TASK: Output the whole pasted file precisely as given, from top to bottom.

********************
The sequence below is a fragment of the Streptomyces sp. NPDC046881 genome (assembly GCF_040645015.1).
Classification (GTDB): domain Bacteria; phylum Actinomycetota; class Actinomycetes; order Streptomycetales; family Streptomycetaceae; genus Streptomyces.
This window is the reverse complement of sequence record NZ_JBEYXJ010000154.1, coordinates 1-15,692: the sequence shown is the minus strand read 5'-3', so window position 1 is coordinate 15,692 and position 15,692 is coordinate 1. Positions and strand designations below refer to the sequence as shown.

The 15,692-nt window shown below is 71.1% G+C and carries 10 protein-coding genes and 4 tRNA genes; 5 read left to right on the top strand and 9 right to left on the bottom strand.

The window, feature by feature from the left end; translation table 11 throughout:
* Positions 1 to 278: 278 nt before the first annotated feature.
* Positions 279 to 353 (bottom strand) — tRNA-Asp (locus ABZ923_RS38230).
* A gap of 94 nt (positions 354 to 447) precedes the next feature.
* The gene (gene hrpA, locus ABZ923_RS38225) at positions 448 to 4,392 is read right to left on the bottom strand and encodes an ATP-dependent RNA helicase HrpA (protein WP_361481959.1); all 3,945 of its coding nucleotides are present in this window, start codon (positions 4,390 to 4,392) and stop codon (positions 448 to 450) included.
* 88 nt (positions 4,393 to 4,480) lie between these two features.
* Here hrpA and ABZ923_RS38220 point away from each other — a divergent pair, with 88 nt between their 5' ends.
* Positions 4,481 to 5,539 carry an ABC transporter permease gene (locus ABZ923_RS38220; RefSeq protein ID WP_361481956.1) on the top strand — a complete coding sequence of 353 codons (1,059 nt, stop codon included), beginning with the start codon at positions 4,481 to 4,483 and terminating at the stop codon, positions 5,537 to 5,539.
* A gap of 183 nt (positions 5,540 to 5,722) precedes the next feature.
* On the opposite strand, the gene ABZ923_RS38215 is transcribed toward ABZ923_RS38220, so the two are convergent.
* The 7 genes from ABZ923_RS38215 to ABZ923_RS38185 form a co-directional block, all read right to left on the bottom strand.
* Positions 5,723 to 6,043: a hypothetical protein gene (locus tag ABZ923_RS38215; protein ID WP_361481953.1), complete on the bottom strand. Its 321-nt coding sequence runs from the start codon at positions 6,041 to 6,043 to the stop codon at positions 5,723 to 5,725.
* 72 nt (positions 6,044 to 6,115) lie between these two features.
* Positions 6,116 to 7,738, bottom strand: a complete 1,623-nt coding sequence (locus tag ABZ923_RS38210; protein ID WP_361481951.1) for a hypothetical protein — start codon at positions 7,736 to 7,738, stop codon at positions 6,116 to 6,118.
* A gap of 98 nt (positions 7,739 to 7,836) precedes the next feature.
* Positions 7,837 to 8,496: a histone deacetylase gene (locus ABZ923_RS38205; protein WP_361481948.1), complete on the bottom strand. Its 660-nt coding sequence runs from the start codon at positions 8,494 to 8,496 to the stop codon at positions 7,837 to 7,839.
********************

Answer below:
The sequence below is a fragment of the Streptomyces sp. NPDC046881 genome (assembly GCF_040645015.1).
Classification (GTDB): domain Bacteria; phylum Actinomycetota; class Actinomycetes; order Streptomycetales; family Streptomycetaceae; genus Streptomyces.
This window is the reverse complement of sequence record NZ_JBEYXJ010000154.1, coordinates 1-15,692: the sequence shown is the minus strand read 5'-3', so window position 1 is coordinate 15,692 and position 15,692 is coordinate 1. Positions and strand designations below refer to the sequence as shown.

The 15,692-nt window shown below is 71.1% G+C and carries 10 protein-coding genes and 4 tRNA genes; 5 read left to right on the top strand and 9 right to left on the bottom strand.

The window, feature by feature from the left end; translation table 11 throughout:
* Positions 1 to 278: 278 nt before the first annotated feature.
* Positions 279 to 353 (bottom strand) — tRNA-Asp (locus ABZ923_RS38230).
* A gap of 94 nt (positions 354 to 447) precedes the next feature.
* The gene (gene hrpA, locus ABZ923_RS38225) at positions 448 to 4,392 is read right to left on the bottom strand and encodes an ATP-dependent RNA helicase HrpA (protein WP_361481959.1); all 3,945 of its coding nucleotides are present in this window, start codon (positions 4,390 to 4,392) and stop codon (positions 448 to 450) included.
* 88 nt (positions 4,393 to 4,480) lie between these two features.
* Here hrpA and ABZ923_RS38220 point away from each other — a divergent pair, with 88 nt between their 5' ends.
* Positions 4,481 to 5,539 carry an ABC transporter permease gene (locus ABZ923_RS38220; RefSeq protein ID WP_361481956.1) on the top strand — a complete coding sequence of 353 codons (1,059 nt, stop codon included), beginning with the start codon at positions 4,481 to 4,483 and terminating at the stop codon, positions 5,537 to 5,539.
* A gap of 183 nt (positions 5,540 to 5,722) precedes the next feature.
* On the opposite strand, the gene ABZ923_RS38215 is transcribed toward ABZ923_RS38220, so the two are convergent.
* The 7 genes from ABZ923_RS38215 to ABZ923_RS38185 form a co-directional block, all read right to left on the bottom strand.
* Positions 5,723 to 6,043: a hypothetical protein gene (locus tag ABZ923_RS38215; protein ID WP_361481953.1), complete on the bottom strand. Its 321-nt coding sequence runs from the start codon at positions 6,041 to 6,043 to the stop codon at positions 5,723 to 5,725.
* 72 nt (positions 6,044 to 6,115) lie between these two features.
* Positions 6,116 to 7,738, bottom strand: a complete 1,623-nt coding sequence (locus tag ABZ923_RS38210; protein ID WP_361481951.1) for a hypothetical protein — start codon at positions 7,736 to 7,738, stop codon at positions 6,116 to 6,118.
* A gap of 98 nt (positions 7,739 to 7,836) precedes the next feature.
* Positions 7,837 to 8,496: a histone deacetylase gene (locus ABZ923_RS38205; protein WP_361481948.1), complete on the bottom strand. Its 660-nt coding sequence runs from the start codon at positions 8,494 to 8,496 to the stop codon at positions 7,837 to 7,839.